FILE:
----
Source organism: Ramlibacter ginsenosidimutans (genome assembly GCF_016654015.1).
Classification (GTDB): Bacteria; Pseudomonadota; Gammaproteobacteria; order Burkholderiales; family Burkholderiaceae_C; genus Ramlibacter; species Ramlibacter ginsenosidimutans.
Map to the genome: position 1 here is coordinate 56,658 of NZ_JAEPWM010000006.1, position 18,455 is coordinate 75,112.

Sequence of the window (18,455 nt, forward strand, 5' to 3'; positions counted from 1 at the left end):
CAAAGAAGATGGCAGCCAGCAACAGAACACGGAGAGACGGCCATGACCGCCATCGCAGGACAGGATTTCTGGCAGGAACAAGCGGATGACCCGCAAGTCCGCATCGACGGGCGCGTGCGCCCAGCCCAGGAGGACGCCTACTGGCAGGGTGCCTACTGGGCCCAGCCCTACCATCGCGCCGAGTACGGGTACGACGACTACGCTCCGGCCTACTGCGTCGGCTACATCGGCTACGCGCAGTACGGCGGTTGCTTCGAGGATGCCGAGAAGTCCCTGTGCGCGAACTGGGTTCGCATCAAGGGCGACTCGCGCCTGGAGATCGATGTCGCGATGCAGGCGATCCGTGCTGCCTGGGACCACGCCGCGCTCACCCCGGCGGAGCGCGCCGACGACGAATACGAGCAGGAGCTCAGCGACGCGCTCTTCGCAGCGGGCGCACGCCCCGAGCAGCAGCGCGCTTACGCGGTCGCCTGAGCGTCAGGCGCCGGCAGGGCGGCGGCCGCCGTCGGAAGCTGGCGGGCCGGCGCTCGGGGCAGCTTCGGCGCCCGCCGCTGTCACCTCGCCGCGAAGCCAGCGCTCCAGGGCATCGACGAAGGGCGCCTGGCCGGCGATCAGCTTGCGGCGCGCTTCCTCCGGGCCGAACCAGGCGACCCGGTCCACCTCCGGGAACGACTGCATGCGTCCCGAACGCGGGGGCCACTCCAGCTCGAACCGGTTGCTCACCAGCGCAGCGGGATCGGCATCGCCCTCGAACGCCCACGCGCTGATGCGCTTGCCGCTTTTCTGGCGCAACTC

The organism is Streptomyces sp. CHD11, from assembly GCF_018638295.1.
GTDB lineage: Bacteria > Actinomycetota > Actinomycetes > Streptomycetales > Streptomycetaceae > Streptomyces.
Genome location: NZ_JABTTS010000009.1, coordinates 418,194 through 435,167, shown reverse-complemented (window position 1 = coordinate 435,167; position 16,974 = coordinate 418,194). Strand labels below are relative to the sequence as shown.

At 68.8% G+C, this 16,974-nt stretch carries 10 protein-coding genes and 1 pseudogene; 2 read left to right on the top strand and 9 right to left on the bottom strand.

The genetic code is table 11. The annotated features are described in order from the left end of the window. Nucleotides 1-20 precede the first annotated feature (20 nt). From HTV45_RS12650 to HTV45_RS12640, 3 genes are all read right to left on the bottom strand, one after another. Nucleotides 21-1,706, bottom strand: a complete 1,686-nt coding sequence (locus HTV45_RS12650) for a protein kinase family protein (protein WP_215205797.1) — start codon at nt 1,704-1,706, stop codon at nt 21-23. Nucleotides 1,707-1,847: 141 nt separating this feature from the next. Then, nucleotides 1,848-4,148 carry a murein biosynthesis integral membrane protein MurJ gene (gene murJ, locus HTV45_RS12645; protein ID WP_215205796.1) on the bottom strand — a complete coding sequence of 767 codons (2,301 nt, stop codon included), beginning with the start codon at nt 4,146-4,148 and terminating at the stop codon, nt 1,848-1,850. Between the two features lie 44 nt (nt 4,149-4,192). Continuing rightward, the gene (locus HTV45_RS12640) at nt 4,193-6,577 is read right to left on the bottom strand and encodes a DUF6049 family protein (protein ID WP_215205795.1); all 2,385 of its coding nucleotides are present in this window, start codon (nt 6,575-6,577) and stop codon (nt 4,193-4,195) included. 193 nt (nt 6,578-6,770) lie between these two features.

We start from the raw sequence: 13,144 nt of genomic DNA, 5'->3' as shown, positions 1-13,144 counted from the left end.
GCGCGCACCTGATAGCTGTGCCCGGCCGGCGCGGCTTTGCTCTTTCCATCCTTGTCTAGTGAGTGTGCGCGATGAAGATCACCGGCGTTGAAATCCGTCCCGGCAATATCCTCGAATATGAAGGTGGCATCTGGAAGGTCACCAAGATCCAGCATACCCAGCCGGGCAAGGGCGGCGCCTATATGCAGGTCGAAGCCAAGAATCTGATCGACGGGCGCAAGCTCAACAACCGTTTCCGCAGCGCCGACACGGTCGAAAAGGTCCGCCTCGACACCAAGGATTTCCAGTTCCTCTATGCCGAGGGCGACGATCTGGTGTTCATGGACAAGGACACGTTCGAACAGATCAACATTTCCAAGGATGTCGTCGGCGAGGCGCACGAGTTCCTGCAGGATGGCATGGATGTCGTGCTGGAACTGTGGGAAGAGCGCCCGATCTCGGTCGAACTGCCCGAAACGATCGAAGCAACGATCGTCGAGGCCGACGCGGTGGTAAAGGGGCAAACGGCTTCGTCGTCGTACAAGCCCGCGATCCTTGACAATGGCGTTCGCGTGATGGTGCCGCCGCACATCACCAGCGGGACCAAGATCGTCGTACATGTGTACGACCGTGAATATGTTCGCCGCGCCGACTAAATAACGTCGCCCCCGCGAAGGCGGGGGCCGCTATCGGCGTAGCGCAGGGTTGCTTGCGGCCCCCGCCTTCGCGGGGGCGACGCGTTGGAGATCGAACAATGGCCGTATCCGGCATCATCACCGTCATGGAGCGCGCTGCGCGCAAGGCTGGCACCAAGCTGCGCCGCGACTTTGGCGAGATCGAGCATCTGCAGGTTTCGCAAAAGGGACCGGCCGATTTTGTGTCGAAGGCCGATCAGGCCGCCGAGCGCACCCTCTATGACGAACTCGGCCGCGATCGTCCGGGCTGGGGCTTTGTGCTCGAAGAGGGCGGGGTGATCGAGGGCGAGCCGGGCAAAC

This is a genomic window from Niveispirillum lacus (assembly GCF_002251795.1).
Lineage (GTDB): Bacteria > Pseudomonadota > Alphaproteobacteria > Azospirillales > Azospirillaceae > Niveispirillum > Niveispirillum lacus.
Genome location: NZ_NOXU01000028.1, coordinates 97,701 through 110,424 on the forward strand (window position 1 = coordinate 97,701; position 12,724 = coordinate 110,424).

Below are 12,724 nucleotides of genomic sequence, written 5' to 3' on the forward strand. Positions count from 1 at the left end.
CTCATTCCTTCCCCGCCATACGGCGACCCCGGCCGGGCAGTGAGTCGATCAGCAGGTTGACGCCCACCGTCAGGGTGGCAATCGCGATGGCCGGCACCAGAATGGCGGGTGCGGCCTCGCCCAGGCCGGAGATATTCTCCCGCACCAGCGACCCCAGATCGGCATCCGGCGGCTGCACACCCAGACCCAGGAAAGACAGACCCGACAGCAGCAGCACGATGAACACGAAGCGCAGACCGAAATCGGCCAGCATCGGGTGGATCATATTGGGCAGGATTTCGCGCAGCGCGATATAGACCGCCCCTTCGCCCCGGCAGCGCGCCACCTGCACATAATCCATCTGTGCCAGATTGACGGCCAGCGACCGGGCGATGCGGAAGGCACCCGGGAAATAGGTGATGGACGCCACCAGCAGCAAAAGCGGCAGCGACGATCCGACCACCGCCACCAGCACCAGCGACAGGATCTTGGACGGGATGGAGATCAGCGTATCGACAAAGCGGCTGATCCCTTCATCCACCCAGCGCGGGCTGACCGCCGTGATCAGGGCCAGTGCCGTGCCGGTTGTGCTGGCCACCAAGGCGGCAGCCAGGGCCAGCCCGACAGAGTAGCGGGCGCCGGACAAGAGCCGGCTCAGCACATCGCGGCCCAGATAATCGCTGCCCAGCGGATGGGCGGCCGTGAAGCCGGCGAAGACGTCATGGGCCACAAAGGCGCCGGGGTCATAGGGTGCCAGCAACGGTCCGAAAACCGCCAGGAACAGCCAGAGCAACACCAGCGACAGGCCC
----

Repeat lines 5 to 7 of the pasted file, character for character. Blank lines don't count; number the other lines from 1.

CAAAGAAGATGGCAGCCAGCAACAGAACACGGAGAGACGGCCATGACCGCCATCGCAGGACAGGATTTCTGGCAGGAACAAGCGGATGACCCGCAAGTCCGCATCGACGGGCGCGTGCGCCCAGCCCAGGAGGACGCCTACTGGCAGGGTGCCTACTGGGCCCAGCCCTACCATCGCGCCGAGTACGGGTACGACGACTACGCTCCGGCCTACTGCGTCGGCTACATCGGCTACGCGCAGTACGGCGGTTGCTTCGAGGATGCCGAGAAGTCCCTGTGCGCGAACTGGGTTCGCATCAAGGGCGACTCGCGCCTGGAGATCGATGTCGCGATGCAGGCGATCCGTGCTGCCTGGGACCACGCCGCGCTCACCCCGGCGGAGCGCGCCGACGACGAATACGAGCAGGAGCTCAGCGACGCGCTCTTCGCAGCGGGCGCACGCCCCGAGCAGCAGCGCGCTTACGCGGTCGCCTGAGCGTCAGGCGCCGGCAGGGCGGCGGCCGCCGTCGGAAGCTGGCGGGCCGGCGCTCGGGGCAGCTTCGGCGCCCGCCGCTGTCACCTCGCCGCGAAGCCAGCGCTCCAGGGCATCGACGAAGGGCGCCTGGCCGGCGATCAGCTTGCGGCGCGCTTCCTCCGGGCCGAACCAGGCGACCCGGTCCACCTCCGGGAACGACTGCATGCGTCCCGAACGCGGGGGCCACTCCAGCTCGAACCGGTTGCTCACCAGCGCAGCGGGATCGGCATCGCCCTCGAACGCCCACGCGCTGATGCGCTTGCCGCTTTTCTGGCGCAACTC

The organism is Streptomyces sp. CHD11, from assembly GCF_018638295.1.
GTDB lineage: Bacteria > Actinomycetota > Actinomycetes > Streptomycetales > Streptomycetaceae > Streptomyces.